wu :: forums
wu :: forums - Mirroring Continued Fractions

Welcome, Guest. Please Login or Register.
Jun 8th, 2023, 11:29am

RIDDLES SITE WRITE MATH! Home Home Help Help Search Search Members Members Login Login Register Register
   wu :: forums
   riddles
   putnam exam (pure math)
(Moderators: Icarus, Grimbal, Eigenray, william wu, SMQ, towr)
   Mirroring Continued Fractions
« Previous topic | Next topic »
Pages: 1  Reply Reply Notify of replies Notify of replies Send Topic Send Topic Print Print
   Author  Topic: Mirroring Continued Fractions  (Read 1167 times)
Barukh
Uberpuzzler
*****






   


Gender: male
Posts: 2276
Mirroring Continued Fractions  
« on: Dec 22nd, 2008, 6:12am »
Quote Quote Modify Modify

Let m, n, p be positive integers satisfying A. m, n p/2; mn = 1 mod p.
 
1. Prove: If simple continued fraction (SCF) of m/p is [0; a1, ..., an], then SCF of n/p is [0; an, ..., a1].
 
2. What happens first condition is relaxed to: m, n < p?
IP Logged
Eigenray
wu::riddles Moderator
Uberpuzzler
*****






   


Gender: male
Posts: 1948
Re: Mirroring Continued Fractions  
« Reply #1 on: Dec 22nd, 2008, 4:20pm »
Quote Quote Modify Modify

Well, this is neat.  Recall that in general, we have
[ a0; a1, ..., an ] = pn/qn,
where
pk = ak pk-1 + pk-2;  p-1 = 1, p0 = a0,
qk = ak qk-1 + qk-2;  q0=1; q1 = a1.
 
For short write this as
[ a0; a1, ..., an ] = X(0,n) = P(0,n)/Q(0,n).
 
hidden:

First note that Q(0,n) = P(1,n).  The major realization is that
P(0,n) = v T(an) ... T(a0) vt,
where v = (1,0) and T(a) is the matrix [ [ a 1 ], [ 1 0 ] ].  Taking the transpose of the above, we see that P(0,n) = P(n,0).
 
So now we let x = [ 0; a1, ..., an ], x' = [ 0; an, ..., a1 ].  Then
x = 1/X(1,n) = Q(1,n)/P(1,n) = qn/pn
x' = 1/X(n,1) = Q(n,1)/P(n,1) = P(1,n-1)/P(1,n) = pn-1/pn,
where pn/qn are the convergents to 1/x = [ a1 ; a2, ..., an ].
 
But it's another general fact that
pn qn-1 - pn-1 qn = (-1)n-1.
So the product of the two numerators, qnpn-1, is congruent to (-1)n mod pn, the denominator.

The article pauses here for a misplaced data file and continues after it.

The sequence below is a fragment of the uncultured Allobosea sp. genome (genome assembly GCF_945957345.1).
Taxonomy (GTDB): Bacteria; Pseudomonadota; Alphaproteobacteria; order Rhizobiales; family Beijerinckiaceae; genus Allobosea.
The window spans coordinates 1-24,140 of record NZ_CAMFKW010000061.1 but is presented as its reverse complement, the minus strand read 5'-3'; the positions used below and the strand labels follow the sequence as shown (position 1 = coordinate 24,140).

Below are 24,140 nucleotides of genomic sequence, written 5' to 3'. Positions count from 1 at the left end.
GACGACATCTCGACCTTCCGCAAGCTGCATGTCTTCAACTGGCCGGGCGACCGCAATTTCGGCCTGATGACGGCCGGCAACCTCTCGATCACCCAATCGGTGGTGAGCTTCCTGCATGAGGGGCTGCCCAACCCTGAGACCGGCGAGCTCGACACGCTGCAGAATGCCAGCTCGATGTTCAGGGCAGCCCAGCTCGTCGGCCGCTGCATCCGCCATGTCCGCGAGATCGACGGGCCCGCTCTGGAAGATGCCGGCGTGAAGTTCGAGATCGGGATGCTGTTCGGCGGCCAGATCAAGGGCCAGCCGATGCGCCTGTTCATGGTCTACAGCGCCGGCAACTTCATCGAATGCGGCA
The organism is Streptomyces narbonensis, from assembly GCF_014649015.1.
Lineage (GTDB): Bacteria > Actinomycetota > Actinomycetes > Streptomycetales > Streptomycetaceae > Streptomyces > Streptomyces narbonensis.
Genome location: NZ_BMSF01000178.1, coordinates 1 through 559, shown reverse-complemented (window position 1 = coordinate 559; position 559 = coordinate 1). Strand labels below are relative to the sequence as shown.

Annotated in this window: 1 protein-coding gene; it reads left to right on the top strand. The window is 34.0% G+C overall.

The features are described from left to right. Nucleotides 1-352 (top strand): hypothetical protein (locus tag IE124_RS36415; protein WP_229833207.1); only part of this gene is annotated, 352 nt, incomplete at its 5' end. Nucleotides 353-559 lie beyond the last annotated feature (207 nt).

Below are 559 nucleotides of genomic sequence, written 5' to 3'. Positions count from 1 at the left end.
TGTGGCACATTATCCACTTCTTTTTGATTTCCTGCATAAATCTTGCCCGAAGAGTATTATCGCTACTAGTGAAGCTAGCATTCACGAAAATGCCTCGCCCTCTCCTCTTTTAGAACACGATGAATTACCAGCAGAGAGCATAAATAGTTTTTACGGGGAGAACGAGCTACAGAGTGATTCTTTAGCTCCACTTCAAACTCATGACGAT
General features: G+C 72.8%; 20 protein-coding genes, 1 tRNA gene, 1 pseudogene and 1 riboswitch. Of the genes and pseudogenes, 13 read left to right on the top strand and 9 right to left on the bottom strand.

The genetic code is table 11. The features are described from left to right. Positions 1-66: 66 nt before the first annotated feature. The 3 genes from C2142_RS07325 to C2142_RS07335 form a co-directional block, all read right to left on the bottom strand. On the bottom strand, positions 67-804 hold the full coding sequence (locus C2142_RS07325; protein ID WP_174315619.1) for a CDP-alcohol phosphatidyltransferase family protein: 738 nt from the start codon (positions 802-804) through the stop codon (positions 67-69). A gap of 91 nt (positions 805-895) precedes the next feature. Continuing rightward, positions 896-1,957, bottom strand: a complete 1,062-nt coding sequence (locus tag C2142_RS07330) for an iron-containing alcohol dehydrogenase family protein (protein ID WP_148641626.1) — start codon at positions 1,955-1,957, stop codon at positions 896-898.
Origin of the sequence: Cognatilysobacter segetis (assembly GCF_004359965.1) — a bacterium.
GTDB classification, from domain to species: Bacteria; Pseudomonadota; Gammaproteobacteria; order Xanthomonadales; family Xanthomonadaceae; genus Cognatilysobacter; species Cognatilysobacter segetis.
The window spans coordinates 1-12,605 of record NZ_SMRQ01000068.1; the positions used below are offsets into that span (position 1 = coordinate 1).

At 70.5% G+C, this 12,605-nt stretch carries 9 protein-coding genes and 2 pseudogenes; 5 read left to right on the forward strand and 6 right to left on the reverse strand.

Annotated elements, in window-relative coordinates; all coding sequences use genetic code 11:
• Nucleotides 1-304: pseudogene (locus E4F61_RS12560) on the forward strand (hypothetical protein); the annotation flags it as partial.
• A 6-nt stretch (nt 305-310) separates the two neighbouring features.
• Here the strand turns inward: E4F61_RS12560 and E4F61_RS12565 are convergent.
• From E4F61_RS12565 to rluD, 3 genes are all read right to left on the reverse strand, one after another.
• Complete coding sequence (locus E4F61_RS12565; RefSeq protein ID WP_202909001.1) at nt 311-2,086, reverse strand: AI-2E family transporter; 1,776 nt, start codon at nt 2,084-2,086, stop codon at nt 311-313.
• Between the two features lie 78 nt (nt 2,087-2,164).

We are almost done; the only issue now is uniqueness.  Recall that any (non-one) fraction has two continued fraction expansions: one where the last term is 1, and another where the last term is > 1.  If we start with the expansion of m/p where aN > 1, then the reversal with be a fraction q/p = [ 0; aN, aN-1, ... ] 1/2, while if take the one where aN = 1, then the reversal will be q'/p = [ 0; 1, ... ] 1/2.
 
So if we start with any fraction m/p < 1, it will have two reversals, q/p 1/2, and q'/p 1/2, satisfying mq = -mq' = 1 mod p.  But these two conditions uniquely determine q and q', so one of them must be the fraction n/p we were given, depending on whether n p/2 or n p/2.  (Of course if p=2, there is only one possibility.)
« Last Edit: Dec 22nd, 2008, 4:23pm by Eigenray » IP Logged
Barukh
Uberpuzzler
*****






   


Gender: male
Posts: 2276
Re: Mirroring Continued Fractions  
« Reply #2 on: Dec 23rd, 2008, 10:45am »
Quote Quote Modify Modify

Nicely done, Eigenray!  Wink
 
Can we say that SCF of n/p is symmetric iff n is a 2-nd or 4-th root of 1 mod p?
IP Logged
Eigenray
wu::riddles Moderator
Uberpuzzler
*****






   


Gender: male
Posts: 1948
Re: Mirroring Continued Fractions  
« Reply #3 on: Dec 23rd, 2008, 11:38pm »
Quote Quote Modify Modify

Sure: n2 = (-1)k-1 mod p iff n/p = [ 0; a1, ..., ak ] is symmetric, if we take ak > 1 for n/p < 1/2, and ak=1 for n/p > 1/2.
 
Suppose p = 4m+1 is prime.  If we always take ak > 1, then pairing n/p with its reversal n'/p gives an involution of [ 1, 2m ].  Since 1/p is symmetric, there must be another fixed point n/p in this interval, and then we can only have n2 = -1 mod p.  So we can write
n/p = [ 0; a1, ..., at, at, ..., a1 ].
In fact, if we let
a/b = [ 0; at, ..., a1 ],
then p = a2+b2.
IP Logged
Pages: 1  Reply Reply Notify of replies Notify of replies Send Topic Send Topic Print Print

« Previous topic | Next topic »

Powered by YaBB 1 Gold - SP 1.4!
Forum software copyright 2000-2004 Yet another Bulletin Board